There’s no reason for panelists at the upcoming Television Critics Assn. confab to reiterate how much they love their cast, crew and writers. And the reporters in the ballroom are well aware that actors arriving on the set every day feel like they’re gathering with a close-knit family.
The warm-and-fuzzy approach to tubthumping, which was long a staple at TCA sessions in the past, doesn’t work any more. But it raises the question: Exactly what is TCA these days?
Certainly the composition of attendees has changed, which will be proven yet again as TCA begins July 28 at the Langham Huntington Hotel in Pasadena.
TCA membership stands at 219, with little fluctuation over the last few years. But there’s been a steady shift away from newspaper-only affiliated members — some of whom have retired or lost their jobs — and more toward those writing online and for magazines.
And their mood has changed. Workloads have become significantly higher, while the tidbits of news and color have to be analyzed and disseminated in minutes.
Arguably the biggest change is the networks’ shortened presentations. Time is of the essence due to the networks scaling back to a single day, rather than a three-day rollout of press conferences and parties to promote the fall schedule. Lavish dinners and galas have given way to more modest cocktail receptions.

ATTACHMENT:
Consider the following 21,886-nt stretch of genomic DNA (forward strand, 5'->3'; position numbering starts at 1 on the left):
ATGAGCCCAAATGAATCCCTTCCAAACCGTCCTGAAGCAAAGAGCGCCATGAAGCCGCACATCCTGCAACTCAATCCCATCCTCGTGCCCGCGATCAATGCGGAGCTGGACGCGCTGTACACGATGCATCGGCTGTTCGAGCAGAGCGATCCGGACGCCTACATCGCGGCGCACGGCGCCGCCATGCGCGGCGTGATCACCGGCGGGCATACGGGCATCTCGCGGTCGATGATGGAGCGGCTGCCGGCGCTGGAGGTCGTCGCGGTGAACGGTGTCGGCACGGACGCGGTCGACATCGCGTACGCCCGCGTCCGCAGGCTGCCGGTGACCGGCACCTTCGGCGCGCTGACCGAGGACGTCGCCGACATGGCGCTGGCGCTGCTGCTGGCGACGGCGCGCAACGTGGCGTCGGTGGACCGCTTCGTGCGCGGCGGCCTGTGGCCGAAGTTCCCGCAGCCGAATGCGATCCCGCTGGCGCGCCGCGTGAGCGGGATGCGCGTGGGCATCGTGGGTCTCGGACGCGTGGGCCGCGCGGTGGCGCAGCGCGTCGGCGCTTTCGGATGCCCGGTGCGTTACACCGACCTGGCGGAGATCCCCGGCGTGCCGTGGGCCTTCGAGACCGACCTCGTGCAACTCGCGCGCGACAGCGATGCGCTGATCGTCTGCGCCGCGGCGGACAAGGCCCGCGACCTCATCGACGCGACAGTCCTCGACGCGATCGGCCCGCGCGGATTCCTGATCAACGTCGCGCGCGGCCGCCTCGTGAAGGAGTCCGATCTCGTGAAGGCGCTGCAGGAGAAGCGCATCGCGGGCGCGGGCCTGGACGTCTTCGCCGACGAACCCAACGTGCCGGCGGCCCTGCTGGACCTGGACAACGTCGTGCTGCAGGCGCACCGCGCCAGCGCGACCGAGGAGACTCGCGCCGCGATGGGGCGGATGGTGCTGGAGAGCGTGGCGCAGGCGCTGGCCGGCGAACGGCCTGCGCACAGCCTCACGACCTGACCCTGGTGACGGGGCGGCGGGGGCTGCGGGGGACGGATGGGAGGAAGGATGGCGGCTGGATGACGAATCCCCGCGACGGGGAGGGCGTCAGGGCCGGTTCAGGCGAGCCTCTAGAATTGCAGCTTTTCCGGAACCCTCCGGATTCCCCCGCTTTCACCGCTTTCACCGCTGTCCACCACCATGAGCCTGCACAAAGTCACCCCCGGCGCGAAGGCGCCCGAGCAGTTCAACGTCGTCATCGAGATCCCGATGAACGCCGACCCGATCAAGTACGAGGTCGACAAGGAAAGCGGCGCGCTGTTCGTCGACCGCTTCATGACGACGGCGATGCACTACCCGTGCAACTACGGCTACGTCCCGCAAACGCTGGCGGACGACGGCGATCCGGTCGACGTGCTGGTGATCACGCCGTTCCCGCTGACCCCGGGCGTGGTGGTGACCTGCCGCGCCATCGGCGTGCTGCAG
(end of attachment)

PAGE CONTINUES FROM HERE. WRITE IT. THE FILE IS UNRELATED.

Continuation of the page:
The challenge for the networks in this environment is to create buzz that lasts into the fall season. That is no easy task with an audience not as easily impressed, and ready to tweet and blog every last bit of information from the sessions — meaning by fall, they may have lost interest.
One network publicity exec says a bad show can garner good press if the panelists are lively. Often, panelists from a sitcom garner more laughs at TCA than in their show.
“TCA is an opportunity to present a show that people may not love, but with funny actors and smart producers onstage, it can get a great reaction,” says one high-ranking studio publicist. “On the flip side, though, it can also go the other way.”
Last summer at the Beverly Hilton, “Kings” star Ian McShane got visibly peeved when a writer didn’t quite understand the storyline of the series, and the two got into a verbal tussle at the end of a long NBC day.
What’s also increasing this time around are set visits. Journos will shuttle over to Paramount and Fox on July 31 to check out new series “Three Rivers” and “NCIS: Los Angeles” on the Melrose lot and then to West L.A. for peeks at “Bones” and “Dollhouse.” A week later, it’s off to Burbank as Warner Bros. holds a press day for in-person looks at the production of “Southland,” “The New Adventures of Old Christine” and online series “The Lake.”
Despite the online shift, TCA doesn’t automatically allow anyone with a laptop to join. Requirements remain fairly strict. Three in-depth pieces need to be submitted, and for online-only writers, their sites must be their primary source of income.
“Our qualifications haven’t changed. We want to maintain a high level of quality,” TCA secretary Susan Young says. “We need to assure the networks that we’re gatekeepers and won’t let people join just because they want to.”
Just about every year inspires questions as to the usefulness of TCA, but even at a cost of $100,000 per day, the networks still see opportunity.
“Anyone who seems to believe there’s no value at TCA is out of their minds,” says a high-ranking publicist at a cabler. “There’s a huge benefit. If you have a big show, it gives it a great push. In the big picture, if you’re prepared properly, it’s a bargain.”